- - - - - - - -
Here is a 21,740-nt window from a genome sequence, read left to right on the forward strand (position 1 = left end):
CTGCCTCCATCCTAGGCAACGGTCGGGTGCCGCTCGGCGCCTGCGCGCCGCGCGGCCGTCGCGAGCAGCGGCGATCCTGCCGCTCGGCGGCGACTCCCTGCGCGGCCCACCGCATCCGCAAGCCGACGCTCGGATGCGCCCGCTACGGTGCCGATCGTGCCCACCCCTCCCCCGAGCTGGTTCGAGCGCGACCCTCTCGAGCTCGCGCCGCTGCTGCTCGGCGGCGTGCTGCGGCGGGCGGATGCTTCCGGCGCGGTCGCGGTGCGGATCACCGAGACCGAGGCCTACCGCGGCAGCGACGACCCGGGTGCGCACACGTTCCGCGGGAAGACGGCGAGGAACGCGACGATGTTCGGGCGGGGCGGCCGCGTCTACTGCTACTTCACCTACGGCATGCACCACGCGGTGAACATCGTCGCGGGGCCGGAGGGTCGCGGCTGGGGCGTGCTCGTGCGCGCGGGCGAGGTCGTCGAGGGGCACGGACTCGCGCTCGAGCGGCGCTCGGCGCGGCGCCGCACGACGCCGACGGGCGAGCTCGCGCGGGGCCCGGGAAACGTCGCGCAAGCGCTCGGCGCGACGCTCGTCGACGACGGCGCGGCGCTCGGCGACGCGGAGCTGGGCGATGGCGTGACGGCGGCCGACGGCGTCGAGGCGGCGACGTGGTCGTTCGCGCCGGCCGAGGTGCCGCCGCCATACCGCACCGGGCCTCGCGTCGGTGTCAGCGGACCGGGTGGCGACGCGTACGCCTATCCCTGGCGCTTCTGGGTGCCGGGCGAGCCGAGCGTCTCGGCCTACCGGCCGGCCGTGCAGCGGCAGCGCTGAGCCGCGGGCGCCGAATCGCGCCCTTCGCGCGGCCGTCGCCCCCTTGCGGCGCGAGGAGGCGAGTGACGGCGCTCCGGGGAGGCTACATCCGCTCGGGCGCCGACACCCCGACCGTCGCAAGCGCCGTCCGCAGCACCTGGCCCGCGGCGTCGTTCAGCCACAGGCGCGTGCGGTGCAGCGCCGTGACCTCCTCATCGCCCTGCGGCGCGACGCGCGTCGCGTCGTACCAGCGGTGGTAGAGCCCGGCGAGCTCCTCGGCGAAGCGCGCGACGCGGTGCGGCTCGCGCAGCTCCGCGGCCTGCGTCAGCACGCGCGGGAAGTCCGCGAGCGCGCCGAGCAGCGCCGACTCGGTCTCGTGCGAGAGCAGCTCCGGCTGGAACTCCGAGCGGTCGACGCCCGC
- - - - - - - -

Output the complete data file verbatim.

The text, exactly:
Here is a 21,740-nt window from a genome sequence, read left to right on the forward strand (position 1 = left end):
CTGCCTCCATCCTAGGCAACGGTCGGGTGCCGCTCGGCGCCTGCGCGCCGCGCGGCCGTCGCGAGCAGCGGCGATCCTGCCGCTCGGCGGCGACTCCCTGCGCGGCCCACCGCATCCGCAAGCCGACGCTCGGATGCGCCCGCTACGGTGCCGATCGTGCCCACCCCTCCCCCGAGCTGGTTCGAGCGCGACCCTCTCGAGCTCGCGCCGCTGCTGCTCGGCGGCGTGCTGCGGCGGGCGGATGCTTCCGGCGCGGTCGCGGTGCGGATCACCGAGACCGAGGCCTACCGCGGCAGCGACGACCCGGGTGCGCACACGTTCCGCGGGAAGACGGCGAGGAACGCGACGATGTTCGGGCGGGGCGGCCGCGTCTACTGCTACTTCACCTACGGCATGCACCACGCGGTGAACATCGTCGCGGGGCCGGAGGGTCGCGGCTGGGGCGTGCTCGTGCGCGCGGGCGAGGTCGTCGAGGGGCACGGACTCGCGCTCGAGCGGCGCTCGGCGCGGCGCCGCACGACGCCGACGGGCGAGCTCGCGCGGGGCCCGGGAAACGTCGCGCAAGCGCTCGGCGCGACGCTCGTCGACGACGGCGCGGCGCTCGGCGACGCGGAGCTGGGCGATGGCGTGACGGCGGCCGACGGCGTCGAGGCGGCGACGTGGTCGTTCGCGCCGGCCGAGGTGCCGCCGCCATACCGCACCGGGCCTCGCGTCGGTGTCAGCGGACCGGGTGGCGACGCGTACGCCTATCCCTGGCGCTTCTGGGTGCCGGGCGAGCCGAGCGTCTCGGCCTACCGGCCGGCCGTGCAGCGGCAGCGCTGAGCCGCGGGCGCCGAATCGCGCCCTTCGCGCGGCCGTCGCCCCCTTGCGGCGCGAGGAGGCGAGTGACGGCGCTCCGGGGAGGCTACATCCGCTCGGGCGCCGACACCCCGACCGTCGCAAGCGCCGTCCGCAGCACCTGGCCCGCGGCGTCGTTCAGCCACAGGCGCGTGCGGTGCAGCGCCGTGACCTCCTCATCGCCCTGCGGCGCGACGCGCGTCGCGTCGTACCAGCGGTGGTAGAGCCCGGCGAGCTCCTCGGCGAAGCGCGCGACGCGGTGCGGCTCGCGCAGCTCCGCGGCCTGCGTCAGCACGCGCGGGAAGTCCGCGAGCGCGCCGAGCAGCGCCGACTCGGTCTCGTGCGAGAGCAGCTCCGGCTGGAACTCCGAGCGGTCGACGCCCGC